6. #31
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    Re: Ken Burns' "Vietnam War" series on PBS

    Quote Originally Posted by Bamaro View Post
    Notice the title of the 1st episode - Deja Vu. We repeated the failures of the French.
    The first few minutes of the movie, We Were Soldiers Once touches on that, and references Dien Bien Phu. It's a good history lesson. Fair warning, though...it's a brutal opening, not at all suitable for kids.

    As several posters have mentioned deja vu, a few years after the events of Ia Drang (WWSO's subject matter) we came within a gnat's eyelash of reprising the French failure at DBP with one of our own at Khe Sanh.
    You can't reason a man out of a position he didn't reason himself into.

  7. #32
    BamaNation All-American rolltide_21's Avatar
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    Re: Ken Burns' "Vietnam War" series on PBS

    Quote Originally Posted by CrimsonTheory View Post
    War is hell.
    Hell is other people.

    Indeed.
    You’re exactly right. One of the N. Vietnamese soldiers in the first episode stated something which was very powerful, “The one’s who debate who ‘won’ are the ones who didn’t fight in it.”

    That will stick with me especially when political pundits and politicians start discussing if we are “winning” a war.


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  8. #33
    BamaNation Hall of Fame Bamaro's Avatar
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    Re: Ken Burns' "Vietnam War" series on PBS

    Quote Originally Posted by 4Q Basket Case View Post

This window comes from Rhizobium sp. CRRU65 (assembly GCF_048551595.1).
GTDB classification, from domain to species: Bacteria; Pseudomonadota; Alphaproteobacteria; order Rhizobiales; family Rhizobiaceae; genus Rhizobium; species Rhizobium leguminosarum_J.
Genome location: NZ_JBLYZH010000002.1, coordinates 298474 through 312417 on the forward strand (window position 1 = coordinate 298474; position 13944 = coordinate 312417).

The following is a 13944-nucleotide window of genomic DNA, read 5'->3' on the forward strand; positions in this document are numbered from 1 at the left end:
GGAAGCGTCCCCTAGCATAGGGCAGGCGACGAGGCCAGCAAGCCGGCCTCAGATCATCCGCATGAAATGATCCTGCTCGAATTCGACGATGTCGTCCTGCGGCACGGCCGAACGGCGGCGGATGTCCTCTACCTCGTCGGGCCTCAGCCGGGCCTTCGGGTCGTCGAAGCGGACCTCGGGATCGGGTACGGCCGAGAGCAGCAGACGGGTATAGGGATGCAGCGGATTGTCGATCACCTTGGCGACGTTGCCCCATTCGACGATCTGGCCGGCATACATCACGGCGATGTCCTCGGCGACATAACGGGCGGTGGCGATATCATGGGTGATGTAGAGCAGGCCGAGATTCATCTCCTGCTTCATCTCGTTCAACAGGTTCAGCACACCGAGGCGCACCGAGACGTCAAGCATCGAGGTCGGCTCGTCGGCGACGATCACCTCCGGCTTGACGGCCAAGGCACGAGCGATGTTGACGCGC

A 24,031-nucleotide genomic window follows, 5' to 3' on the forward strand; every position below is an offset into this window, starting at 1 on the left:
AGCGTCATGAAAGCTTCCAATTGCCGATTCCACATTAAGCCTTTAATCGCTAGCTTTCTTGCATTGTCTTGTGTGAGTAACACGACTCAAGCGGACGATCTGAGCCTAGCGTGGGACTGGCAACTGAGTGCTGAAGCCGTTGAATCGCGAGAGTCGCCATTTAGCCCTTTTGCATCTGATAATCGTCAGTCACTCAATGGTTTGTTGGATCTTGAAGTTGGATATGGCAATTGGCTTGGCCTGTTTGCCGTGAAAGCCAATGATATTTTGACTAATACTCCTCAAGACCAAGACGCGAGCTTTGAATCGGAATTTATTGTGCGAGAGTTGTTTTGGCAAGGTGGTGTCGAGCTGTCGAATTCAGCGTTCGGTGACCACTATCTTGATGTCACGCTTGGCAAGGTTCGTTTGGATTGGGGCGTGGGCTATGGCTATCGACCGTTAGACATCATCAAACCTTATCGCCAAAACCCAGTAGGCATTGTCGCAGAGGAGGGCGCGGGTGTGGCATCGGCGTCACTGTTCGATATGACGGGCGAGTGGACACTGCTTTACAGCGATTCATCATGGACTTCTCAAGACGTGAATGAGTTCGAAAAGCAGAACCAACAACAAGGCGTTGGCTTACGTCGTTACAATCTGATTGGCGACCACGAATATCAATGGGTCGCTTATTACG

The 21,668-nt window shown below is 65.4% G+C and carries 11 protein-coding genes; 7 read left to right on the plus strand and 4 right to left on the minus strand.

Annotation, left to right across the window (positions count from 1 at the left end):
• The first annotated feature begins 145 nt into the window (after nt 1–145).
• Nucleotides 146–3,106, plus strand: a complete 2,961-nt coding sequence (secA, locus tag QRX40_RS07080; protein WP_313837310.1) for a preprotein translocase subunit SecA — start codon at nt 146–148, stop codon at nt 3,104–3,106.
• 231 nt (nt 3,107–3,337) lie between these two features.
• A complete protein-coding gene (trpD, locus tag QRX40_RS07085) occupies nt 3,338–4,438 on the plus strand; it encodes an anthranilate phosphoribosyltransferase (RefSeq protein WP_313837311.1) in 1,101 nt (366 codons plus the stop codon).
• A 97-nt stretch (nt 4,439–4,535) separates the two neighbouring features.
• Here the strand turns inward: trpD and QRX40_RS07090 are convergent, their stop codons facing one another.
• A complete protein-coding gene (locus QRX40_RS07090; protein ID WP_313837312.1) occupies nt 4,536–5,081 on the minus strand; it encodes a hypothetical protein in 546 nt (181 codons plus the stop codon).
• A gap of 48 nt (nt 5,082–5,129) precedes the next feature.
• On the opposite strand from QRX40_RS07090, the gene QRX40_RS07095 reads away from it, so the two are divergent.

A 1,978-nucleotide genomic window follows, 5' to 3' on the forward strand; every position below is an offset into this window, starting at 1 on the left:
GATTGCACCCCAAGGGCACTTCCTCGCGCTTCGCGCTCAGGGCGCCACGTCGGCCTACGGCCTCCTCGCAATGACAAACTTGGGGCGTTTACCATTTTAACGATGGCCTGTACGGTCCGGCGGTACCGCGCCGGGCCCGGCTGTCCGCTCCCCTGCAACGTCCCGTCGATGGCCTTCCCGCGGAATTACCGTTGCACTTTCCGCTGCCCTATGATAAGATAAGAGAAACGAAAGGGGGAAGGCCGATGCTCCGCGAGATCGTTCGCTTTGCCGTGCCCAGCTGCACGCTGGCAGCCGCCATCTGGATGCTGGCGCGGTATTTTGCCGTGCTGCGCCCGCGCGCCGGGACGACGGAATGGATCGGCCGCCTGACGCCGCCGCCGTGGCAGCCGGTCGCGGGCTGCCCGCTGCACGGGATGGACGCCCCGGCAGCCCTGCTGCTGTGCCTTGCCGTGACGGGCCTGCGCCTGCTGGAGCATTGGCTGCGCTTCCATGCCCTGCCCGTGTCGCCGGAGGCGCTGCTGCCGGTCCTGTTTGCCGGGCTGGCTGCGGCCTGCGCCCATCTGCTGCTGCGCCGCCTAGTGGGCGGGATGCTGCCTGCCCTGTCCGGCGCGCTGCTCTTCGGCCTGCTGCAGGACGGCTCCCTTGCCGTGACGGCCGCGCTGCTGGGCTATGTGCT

The first few minutes of the movie, We Were Soldiers Once touches on that, and references Dien Bien Phu. It's a good history lesson. Fair warning, though...it's a brutal opening, not at all suitable for kids.

    As several posters have mentioned deja vu, a few years after the events of Ia Drang (WWSO's subject matter) we came within a gnat's eyelash of reprising the French failure at DBP with one of our own at Khe Sanh.
    Khe Sanh was indicative of the futility and waste of the entire war. After fiercely defending the base at Khe Sanh and actually winning and ending the months long siege, we quickly decided to abandon the base anyway. As is shown in this series, we did similar over and over during this war capturing hills and then quickly abandoning them (as with Hamburger Hill). All of this done at great cost of life, suffering and money.

  9. #34
    BamaNation All-American rolltide_21's Avatar
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    Re: Ken Burns' "Vietnam War" series on PBS

    Quote Originally Posted by Bamaro View Post
    Khe Sanh was indicative of the futility and waste of the entire war. After fiercely defending the base at Khe Sanh and actually winning and ending the months long siege, we quickly decided to abandon the base anyway. As is shown in this series, we did similar over and over during this war capturing hills and then quickly abandoning them (as with Hamburger Hill). All of this done at great cost of life, suffering and money.
    History Channel’s Vietnam in HD spends an entire episode on this. It was the first war not about territory but about body count. We would take a hill, leave, and then the VC would retake it. “Search and destroy” was a costly strategy which led to failure.


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  10. #35
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    Re: Ken Burns' "Vietnam War" series on PBS

    Several thoughts here.